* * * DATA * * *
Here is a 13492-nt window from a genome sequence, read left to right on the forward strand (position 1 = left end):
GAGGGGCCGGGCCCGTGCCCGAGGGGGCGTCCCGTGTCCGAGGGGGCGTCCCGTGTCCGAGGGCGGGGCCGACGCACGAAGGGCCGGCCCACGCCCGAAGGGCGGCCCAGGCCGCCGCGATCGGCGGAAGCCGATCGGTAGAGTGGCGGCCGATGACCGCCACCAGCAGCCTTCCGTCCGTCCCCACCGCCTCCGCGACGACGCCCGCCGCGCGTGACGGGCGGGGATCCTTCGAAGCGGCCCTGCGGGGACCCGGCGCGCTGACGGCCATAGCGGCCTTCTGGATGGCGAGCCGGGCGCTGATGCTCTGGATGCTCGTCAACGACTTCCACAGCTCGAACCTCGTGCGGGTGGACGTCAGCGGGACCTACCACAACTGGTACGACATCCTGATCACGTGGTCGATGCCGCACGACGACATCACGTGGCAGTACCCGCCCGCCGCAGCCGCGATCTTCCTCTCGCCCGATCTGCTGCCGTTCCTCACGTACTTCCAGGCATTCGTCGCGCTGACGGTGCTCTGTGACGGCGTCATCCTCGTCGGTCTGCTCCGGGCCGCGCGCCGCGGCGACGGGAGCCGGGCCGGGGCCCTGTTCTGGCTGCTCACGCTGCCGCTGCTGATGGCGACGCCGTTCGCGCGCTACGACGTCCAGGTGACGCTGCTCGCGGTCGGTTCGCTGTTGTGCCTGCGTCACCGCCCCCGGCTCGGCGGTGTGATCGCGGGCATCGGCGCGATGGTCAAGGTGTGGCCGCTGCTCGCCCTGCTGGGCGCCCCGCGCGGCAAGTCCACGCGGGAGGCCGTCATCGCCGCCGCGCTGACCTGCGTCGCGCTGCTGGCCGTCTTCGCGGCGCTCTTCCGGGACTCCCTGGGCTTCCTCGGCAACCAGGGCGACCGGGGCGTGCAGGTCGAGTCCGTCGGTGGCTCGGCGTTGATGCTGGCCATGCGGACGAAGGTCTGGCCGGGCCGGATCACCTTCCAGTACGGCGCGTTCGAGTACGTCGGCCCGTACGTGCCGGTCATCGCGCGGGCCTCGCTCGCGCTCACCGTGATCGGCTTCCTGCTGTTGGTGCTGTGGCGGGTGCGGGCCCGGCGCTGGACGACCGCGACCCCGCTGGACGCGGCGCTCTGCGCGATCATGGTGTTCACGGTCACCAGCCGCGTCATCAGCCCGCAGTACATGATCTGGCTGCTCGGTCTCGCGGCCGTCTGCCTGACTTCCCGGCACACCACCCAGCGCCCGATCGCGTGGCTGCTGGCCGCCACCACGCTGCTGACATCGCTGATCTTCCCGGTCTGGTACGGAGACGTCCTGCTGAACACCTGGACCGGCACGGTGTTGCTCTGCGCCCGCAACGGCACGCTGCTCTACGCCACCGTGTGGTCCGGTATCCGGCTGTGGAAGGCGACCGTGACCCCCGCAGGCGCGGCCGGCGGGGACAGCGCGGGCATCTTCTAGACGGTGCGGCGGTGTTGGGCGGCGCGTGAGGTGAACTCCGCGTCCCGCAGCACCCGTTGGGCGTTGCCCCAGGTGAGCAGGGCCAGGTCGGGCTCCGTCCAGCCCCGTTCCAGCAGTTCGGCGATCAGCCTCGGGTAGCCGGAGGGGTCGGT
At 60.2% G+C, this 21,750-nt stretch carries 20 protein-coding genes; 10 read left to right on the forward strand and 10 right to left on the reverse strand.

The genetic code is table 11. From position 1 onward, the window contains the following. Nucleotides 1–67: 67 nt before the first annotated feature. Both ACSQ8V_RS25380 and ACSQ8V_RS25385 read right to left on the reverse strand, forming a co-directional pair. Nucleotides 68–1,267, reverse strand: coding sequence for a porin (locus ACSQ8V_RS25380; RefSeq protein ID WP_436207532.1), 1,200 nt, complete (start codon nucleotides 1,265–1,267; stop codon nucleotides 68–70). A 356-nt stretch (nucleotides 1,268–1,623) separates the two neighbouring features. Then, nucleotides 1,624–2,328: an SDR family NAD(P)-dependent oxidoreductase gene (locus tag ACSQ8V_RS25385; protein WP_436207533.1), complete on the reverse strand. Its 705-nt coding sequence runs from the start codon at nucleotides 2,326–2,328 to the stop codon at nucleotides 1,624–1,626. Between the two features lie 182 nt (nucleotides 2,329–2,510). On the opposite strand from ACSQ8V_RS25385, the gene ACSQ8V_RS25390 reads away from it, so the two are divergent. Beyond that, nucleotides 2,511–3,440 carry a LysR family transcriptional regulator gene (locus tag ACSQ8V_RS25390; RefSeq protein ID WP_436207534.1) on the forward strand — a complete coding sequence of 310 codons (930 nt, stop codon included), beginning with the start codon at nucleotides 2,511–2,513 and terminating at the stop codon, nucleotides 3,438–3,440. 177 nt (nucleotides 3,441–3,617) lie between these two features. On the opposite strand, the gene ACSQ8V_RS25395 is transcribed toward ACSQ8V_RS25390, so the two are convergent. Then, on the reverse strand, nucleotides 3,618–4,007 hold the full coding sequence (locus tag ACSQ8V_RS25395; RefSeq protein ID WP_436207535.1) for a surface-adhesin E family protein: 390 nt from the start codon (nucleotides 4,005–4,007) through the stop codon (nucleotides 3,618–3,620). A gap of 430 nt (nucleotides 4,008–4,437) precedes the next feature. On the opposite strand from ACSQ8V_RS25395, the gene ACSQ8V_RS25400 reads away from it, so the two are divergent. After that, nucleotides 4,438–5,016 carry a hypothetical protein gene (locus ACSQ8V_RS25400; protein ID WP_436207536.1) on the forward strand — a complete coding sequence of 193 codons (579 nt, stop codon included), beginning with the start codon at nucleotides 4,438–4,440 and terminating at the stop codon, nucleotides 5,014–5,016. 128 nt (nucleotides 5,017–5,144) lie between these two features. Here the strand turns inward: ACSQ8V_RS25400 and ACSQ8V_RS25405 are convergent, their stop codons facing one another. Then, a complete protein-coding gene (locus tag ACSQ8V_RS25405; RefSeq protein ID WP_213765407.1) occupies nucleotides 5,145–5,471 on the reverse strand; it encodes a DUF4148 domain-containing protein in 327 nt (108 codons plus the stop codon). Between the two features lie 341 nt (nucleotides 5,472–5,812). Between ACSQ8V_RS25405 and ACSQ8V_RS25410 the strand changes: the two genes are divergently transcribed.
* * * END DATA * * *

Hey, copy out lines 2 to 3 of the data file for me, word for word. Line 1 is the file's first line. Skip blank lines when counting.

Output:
GAGGGGCCGGGCCCGTGCCCGAGGGGGCGTCCCGTGTCCGAGGGGGCGTCCCGTGTCCGAGGGCGGGGCCGACGCACGAAGGGCCGGCCCACGCCCGAAGGGCGGCCCAGGCCGCCGCGATCGGCGGAAGCCGATCGGTAGAGTGGCGGCCGATGACCGCCACCAGCAGCCTTCCGTCCGTCCCCACCGCCTCCGCGACGACGCCCGCCGCGCGTGACGGGCGGGGATCCTTCGAAGCGGCCCTGCGGGGACCCGGCGCGCTGACGGCCATAGCGGCCTTCTGGATGGCGAGCCGGGCGCTGATGCTCTGGATGCTCGTCAACGACTTCCACAGCTCGAACCTCGTGCGGGTGGACGTCAGCGGGACCTACCACAACTGGTACGACATCCTGATCACGTGGTCGATGCCGCACGACGACATCACGTGGCAGTACCCGCCCGCCGCAGCCGCGATCTTCCTCTCGCCCGATCTGCTGCCGTTCCTCACGTACTTCCAGGCATTCGTCGCGCTGACGGTGCTCTGTGACGGCGTCATCCTCGTCGGTCTGCTCCGGGCCGCGCGCCGCGGCGACGGGAGCCGGGCCGGGGCCCTGTTCTGGCTGCTCACGCTGCCGCTGCTGATGGCGACGCCGTTCGCGCGCTACGACGTCCAGGTGACGCTGCTCGCGGTCGGTTCGCTGTTGTGCCTGCGTCACCGCCCCCGGCTCGGCGGTGTGATCGCGGGCATCGGCGCGATGGTCAAGGTGTGGCCGCTGCTCGCCCTGCTGGGCGCCCCGCGCGGCAAGTCCACGCGGGAGGCCGTCATCGCCGCCGCGCTGACCTGCGTCGCGCTGCTGGCCGTCTTCGCGGCGCTCTTCCGGGACTCCCTGGGCTTCCTCGGCAACCAGGGCGACCGGGGCGTGCAGGTCGAGTCCGTCGGTGGCTCGGCGTTGATGCTGGCCATGCGGACGAAGGTCTGGCCGGGCCGGATCACCTTCCAGTACGGCGCGTTCGAGTACGTCGGCCCGTACGTGCCGGTCATCGCGCGGGCCTCGCTCGCGCTCACCGTGATCGGCTTCCTGCTGTTGGTGCTGTGGCGGGTGCGGGCCCGGCGCTGGACGACCGCGACCCCGCTGGACGCGGCGCTCTGCGCGATCATGGTGTTCACGGTCACCAGCCGCGTCATCAGCCCGCAGTACATGATCTGGCTGCTCGGTCTCGCGGCCGTCTGCCTGACTTCCCGGCACACCACCCAGCGCCCGATCGCGTGGCTGCTGGCCGCCACCACGCTGCTGACATCGCTGATCTTCCCGGTCTGGTACGGAGACGTCCTGCTGAACACCTGGACCGGCACGGTGTTGCTCTGCGCCCGCAACGGCACGCTGCTCTACGCCACCGTGTGGTCCGGTATCCGGCTGTGGAAGGCGACCGTGACCCCCGCAGGCGCGGCCGGCGGGGACAGCGCGGGCATCTTCTAGACGGTGCGGCGGTGTTGGGCGGCGCGTGAGGTGAACTCCGCGTCCCGCAGCACCCGTTGGGCGTTGCCCCAGGTGAGCAGGGCCAGGTCGGGCTCCGTCCAGCCCCGTTCCAGCAGTTCGGCGATCAGCCTCGGGTAGCCGGAGGGGTCGGT
At 60.2% G+C, this 21,750-nt stretch carries 20 protein-coding genes; 10 read left to right on the forward strand and 10 right to left on the reverse strand.